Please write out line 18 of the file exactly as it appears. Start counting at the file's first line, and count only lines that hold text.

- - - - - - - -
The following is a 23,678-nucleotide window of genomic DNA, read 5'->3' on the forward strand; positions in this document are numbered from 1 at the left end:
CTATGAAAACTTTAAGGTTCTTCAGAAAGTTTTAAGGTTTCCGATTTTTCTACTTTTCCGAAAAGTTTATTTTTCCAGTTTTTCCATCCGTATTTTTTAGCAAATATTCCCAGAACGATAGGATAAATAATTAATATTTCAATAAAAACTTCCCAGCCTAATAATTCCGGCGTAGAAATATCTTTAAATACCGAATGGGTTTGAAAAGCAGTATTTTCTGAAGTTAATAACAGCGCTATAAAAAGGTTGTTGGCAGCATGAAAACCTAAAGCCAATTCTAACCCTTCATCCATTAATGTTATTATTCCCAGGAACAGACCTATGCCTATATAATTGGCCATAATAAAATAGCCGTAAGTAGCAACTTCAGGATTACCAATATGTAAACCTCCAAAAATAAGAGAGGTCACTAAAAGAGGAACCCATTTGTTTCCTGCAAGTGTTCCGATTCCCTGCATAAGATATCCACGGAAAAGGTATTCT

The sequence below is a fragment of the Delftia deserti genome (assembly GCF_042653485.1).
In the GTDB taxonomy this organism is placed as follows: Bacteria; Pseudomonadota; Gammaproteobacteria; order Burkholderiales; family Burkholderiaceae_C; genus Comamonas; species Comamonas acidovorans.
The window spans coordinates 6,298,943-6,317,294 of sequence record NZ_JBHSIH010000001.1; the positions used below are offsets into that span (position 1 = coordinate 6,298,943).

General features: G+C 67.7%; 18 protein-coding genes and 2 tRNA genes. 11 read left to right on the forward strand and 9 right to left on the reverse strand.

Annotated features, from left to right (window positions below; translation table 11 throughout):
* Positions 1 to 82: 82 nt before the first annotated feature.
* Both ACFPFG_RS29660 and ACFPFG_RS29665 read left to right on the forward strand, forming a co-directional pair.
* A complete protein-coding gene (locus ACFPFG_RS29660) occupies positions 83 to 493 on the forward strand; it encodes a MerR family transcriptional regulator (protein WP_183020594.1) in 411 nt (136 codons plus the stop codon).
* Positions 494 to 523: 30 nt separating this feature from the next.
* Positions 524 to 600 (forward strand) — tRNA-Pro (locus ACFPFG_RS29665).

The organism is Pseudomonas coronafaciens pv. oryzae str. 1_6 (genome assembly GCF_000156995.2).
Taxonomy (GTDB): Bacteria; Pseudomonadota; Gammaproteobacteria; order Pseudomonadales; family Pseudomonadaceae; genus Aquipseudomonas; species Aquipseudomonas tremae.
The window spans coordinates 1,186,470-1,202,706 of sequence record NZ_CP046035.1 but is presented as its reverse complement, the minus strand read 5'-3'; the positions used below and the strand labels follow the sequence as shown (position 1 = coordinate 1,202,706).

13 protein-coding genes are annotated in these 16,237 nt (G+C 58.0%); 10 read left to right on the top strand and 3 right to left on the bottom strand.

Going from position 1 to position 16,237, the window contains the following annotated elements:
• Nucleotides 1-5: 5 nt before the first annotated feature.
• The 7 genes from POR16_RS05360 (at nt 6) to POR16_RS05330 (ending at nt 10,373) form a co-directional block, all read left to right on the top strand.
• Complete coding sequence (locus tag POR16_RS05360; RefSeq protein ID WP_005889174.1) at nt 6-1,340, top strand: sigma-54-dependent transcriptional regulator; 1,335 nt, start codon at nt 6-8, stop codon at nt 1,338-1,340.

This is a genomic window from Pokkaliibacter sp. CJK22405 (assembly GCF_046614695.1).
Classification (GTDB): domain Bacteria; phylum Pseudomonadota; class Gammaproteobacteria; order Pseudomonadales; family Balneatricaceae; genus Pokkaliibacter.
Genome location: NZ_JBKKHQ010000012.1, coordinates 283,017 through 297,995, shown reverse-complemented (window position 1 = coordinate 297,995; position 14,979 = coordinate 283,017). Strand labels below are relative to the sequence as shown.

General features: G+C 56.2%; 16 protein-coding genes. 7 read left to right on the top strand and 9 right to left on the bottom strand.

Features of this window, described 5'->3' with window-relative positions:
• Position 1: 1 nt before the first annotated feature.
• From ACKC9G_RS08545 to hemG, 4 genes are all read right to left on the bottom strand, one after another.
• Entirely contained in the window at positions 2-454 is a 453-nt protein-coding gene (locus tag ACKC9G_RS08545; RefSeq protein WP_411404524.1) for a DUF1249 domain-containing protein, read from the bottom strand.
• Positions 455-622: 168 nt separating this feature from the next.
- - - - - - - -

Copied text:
• Nucleotides 1-5: 5 nt before the first annotated feature.